NEW JERSEY – A Connecticut man Thursday admitted his role in a murder for hire scheme in which a New Jersey-based political consultant paid him and another man to kill a longtime associate, according to U.S. Attorney Philip R. Sellinger announced.
George Bratsenis, 73, of Monroe pleaded guilty by videoconference before U.S. District Judge John Michael Vazquez to an information charging him with one count of conspiracy to commit murder for hire, Sellinger said.
“Eight years ago, these three individuals – Caddle, Bratsenis, and Africa – conspired to brutally murder the victim,” Sellinger said. “At Caddle’s direction, Bratsenis and Africa stabbed the victim to death in the victim’s apartment, and then set it ablaze. These guilty pleas bring a measure of justice to the victim’s memory and for his family. I commend the efforts of the FBI, the Hudson County Prosecutor’s Office, and my Office for their determination over many years to bring this matter to resolution.”
“This defendant conspired in the ultimate crime – murder for money,” FBI Newark Special Agent in Charge George M. Crouch Jr. said. “Those who devalue life – whether out of greed or animus – need to know that the FBI is dedicated to keeping our citizens safe, and nothing will stop us from accomplishing that mission. When you break the law, you will be brought to justice no matter how long it takes.”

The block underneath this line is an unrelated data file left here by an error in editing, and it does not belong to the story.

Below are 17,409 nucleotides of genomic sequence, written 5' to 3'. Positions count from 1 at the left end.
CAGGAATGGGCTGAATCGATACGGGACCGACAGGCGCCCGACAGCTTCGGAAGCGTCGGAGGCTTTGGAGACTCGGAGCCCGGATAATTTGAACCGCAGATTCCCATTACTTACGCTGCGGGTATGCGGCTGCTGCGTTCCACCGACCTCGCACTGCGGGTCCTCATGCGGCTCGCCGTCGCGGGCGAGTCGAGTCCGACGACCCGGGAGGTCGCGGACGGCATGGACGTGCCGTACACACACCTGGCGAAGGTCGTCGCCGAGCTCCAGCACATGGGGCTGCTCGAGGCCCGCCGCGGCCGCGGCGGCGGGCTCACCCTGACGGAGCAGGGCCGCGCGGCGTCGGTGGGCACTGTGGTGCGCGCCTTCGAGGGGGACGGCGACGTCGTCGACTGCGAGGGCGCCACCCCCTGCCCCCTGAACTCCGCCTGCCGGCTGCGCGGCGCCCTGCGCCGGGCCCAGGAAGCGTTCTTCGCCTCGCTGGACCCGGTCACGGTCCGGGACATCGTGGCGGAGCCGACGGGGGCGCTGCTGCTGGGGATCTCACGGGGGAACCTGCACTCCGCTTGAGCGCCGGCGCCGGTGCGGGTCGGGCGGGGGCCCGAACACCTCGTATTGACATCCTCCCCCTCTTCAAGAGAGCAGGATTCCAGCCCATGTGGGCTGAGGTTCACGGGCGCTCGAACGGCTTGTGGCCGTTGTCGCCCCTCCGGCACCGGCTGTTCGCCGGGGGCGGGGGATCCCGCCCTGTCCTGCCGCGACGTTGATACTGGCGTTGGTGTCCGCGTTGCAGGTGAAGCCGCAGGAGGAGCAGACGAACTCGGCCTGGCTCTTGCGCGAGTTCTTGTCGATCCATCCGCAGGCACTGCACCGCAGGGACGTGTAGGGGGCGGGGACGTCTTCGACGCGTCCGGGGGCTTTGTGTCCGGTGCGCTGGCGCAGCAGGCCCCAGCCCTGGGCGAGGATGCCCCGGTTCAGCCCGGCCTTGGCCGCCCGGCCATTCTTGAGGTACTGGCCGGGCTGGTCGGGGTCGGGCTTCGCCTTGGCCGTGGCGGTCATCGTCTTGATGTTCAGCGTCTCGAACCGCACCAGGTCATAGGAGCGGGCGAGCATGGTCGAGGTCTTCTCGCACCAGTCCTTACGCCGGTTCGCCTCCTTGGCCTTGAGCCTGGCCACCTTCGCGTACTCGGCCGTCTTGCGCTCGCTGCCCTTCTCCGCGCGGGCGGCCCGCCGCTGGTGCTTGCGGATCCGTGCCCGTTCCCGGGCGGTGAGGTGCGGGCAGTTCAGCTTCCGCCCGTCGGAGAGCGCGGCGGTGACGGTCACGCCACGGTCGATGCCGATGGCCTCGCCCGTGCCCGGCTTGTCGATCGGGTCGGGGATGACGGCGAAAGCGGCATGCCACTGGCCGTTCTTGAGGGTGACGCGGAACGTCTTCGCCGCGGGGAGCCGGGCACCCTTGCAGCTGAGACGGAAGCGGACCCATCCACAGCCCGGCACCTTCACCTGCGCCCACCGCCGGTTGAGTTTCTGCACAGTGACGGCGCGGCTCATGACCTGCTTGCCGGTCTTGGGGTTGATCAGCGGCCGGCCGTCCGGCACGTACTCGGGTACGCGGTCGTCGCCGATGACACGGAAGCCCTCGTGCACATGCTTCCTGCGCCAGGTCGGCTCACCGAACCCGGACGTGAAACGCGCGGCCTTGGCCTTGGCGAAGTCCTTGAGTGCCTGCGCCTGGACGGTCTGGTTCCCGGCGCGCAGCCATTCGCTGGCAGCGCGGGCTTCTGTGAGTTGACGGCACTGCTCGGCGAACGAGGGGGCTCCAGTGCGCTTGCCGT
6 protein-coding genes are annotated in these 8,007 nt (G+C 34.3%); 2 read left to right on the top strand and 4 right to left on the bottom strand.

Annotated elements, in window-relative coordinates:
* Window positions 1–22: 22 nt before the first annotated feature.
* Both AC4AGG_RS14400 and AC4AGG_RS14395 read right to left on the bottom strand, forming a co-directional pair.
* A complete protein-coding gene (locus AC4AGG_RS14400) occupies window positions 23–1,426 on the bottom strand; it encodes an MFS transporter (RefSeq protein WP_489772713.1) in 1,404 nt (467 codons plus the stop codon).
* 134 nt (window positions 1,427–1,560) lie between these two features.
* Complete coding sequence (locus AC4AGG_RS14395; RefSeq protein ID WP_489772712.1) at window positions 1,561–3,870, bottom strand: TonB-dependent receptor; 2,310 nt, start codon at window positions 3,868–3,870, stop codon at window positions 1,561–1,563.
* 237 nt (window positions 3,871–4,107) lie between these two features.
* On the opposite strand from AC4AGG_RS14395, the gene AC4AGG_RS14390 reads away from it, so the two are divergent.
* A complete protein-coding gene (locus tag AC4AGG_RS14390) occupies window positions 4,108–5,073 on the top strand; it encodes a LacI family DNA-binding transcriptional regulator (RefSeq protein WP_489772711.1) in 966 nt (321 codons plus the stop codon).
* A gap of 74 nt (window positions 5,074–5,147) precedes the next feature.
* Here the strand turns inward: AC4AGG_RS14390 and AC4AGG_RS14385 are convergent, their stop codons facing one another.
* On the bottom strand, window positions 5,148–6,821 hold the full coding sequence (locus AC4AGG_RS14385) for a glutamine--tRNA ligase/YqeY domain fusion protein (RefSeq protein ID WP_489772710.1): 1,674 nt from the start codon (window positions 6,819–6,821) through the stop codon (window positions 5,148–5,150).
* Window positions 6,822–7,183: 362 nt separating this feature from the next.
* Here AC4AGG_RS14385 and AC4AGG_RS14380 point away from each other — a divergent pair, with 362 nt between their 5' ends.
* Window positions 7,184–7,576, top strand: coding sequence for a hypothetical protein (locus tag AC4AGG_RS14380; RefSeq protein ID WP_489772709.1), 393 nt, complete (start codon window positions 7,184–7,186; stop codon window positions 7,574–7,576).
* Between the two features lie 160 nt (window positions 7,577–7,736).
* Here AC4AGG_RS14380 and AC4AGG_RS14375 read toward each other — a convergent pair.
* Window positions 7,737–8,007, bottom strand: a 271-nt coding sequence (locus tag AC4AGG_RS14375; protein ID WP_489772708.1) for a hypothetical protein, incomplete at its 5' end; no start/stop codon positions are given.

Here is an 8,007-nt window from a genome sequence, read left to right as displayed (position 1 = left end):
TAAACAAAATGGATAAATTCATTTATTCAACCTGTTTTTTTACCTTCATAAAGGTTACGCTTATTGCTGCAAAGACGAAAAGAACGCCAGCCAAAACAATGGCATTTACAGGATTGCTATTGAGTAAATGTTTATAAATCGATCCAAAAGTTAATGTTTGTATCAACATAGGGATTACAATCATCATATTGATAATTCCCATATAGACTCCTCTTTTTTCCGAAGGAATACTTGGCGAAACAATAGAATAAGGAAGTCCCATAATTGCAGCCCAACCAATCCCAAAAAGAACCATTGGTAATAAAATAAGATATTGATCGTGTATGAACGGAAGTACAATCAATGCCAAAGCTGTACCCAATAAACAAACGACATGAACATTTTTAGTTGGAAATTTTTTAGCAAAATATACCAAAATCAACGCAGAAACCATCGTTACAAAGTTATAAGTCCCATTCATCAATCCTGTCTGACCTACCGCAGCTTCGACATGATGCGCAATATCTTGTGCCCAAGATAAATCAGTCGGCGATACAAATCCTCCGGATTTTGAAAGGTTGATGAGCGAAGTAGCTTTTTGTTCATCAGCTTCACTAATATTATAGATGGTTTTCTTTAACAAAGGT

According to documents filed in this case and statements made in court, in April of 2014, Caddle solicited Bratsenis to commit a murder on Caddle’s behalf in exchange for thousands of dollars. Bratsenis recruited Africa, a longtime accomplice from Philadelphia, to join the plot. After Bratsenis confirmed his and Africa’s interest in the job, Caddle told Bratsenis that the target was a longtime associate who had worked for Caddle on various political campaigns.
On May 22, 2014, Bratsenis and Africa traveled from out of state to the victim’s apartment in Jersey City. After entering the apartment, Bratsenis and Africa stabbed the victim to death and then set fire to the victim’s apartment. After Caddle learned that the victim had been murdered, the following day, he met Bratsenis in the parking lot of a diner in Elizabeth, New Jersey. Caddle paid Bratsenis thousands of dollars in exchange for the murder, and Bratsenis shared a portion of those proceeds with Africa.
Bratsenis faces a maximum potential penalty of life imprisonment and a $250,000 fine. Sentencing is scheduled for Aug. 2, Sellinger said.